Happy Saint Patrick’s Day

So we came to our Boles for the weekend. We brought the snowmobiles because we weren’t sure if we could drive up with the recent snow. Here are are leaving home.

Above is the view when we arrived, almost no snow. Below is my Rosemary Irish Breakfast tea steeping this morning, getting ready to make Ceo Maidin this evening.

Ceo Maidin recipe

As a child my grandmother told me I should wear orange and not green in St. Patrick’s Day in honor of William of Orange. This is the first time I had heard anything of the politics involved in her family’s heritage. So I chose since then to wear both orange and green on St. Patrick’s Day ever since. I also delved into genealogy and history more including visiting family sites in Scotland and Northern Ireland. But the sweater with orange and green that I have worn since the eighties is falling apart. Despite the controversy, I still want to wear both colors to represent a hopeful peace between the Irish Catholics and Protestants that did not seem to exist when we visited Belfast 10 years ago. So I will wear my Ben and Jerry’s T-shirt. But I will also wear an Aran sweater made in Ireland during The Troubles.

William of Orange. History of Orange and St. Patrick’s Day

We will eat corned beef and cabbage. And then enjoy Ceo Maidin made with Jameson whiskey around a bon fire and celebrate the amazing contributions of the Irish and pray for peace in the world.

Plus we will enjoy the views and wildlife of this amazing place.

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Beef Stew With Prunes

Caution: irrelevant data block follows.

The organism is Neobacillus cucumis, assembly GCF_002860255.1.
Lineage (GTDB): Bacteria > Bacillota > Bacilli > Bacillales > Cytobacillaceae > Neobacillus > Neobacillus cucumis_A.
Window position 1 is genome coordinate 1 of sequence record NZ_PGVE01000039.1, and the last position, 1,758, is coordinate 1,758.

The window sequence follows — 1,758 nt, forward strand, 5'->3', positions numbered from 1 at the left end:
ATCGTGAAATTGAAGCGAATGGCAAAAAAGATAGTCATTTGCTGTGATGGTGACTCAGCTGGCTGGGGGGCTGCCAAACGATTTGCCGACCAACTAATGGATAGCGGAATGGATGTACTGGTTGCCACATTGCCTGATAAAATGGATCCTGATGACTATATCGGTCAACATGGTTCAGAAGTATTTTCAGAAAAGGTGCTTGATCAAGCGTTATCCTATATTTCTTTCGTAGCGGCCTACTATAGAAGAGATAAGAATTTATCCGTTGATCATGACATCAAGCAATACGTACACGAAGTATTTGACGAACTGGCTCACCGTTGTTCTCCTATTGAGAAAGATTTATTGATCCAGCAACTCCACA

This was our dinner tonight.  I used our stew meat and turkey stock.  It had a nice spiciness to it that was great on a stormy night.  Tom wished it had more vegetables in it so next time I will add carrots and celery.  But we both agreed it was tasty.  Recipe is at the NYT cooking site https://cooking.nytimes.com/recipes/1767-beef-stew-with-prunes

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Spring Sheep Maintenance

Today we finished the spring sheep maintenance.  Last week we did 11 sheep, and I almost could not walk after that.  Today we did 14 sheep.  Spring maintenance involves trimming and treating hooves, checking condition (skinniness, conjunctiva color and fleece quality), giving copper supplements, and injecting CDT shots.  Here is the equipment needed.

We are using the leg stanchion technique.  Lady Madonna is demonstrating it.

I got on the ground and trimmed the hooves, treated them with Desitin, checked their condition and gave their shots.  Tom caught them, held them in the leg stanchion and gave the copper boluses.  We have struggled with these boluses in the past because the capsules for 3 grams of copper oxide are too small for our bolus guns.  So this year I made the small capsules but then put them inside large gelatin capsules that fit in our gun.  It worked well.  

There were no surprises this year.  The hooves for the most part were better than expected.  Their body condition was as expected, and the conjunctiva color was all good. The fleeces were as expected as well.  Now we are gearing up for shearing next week.

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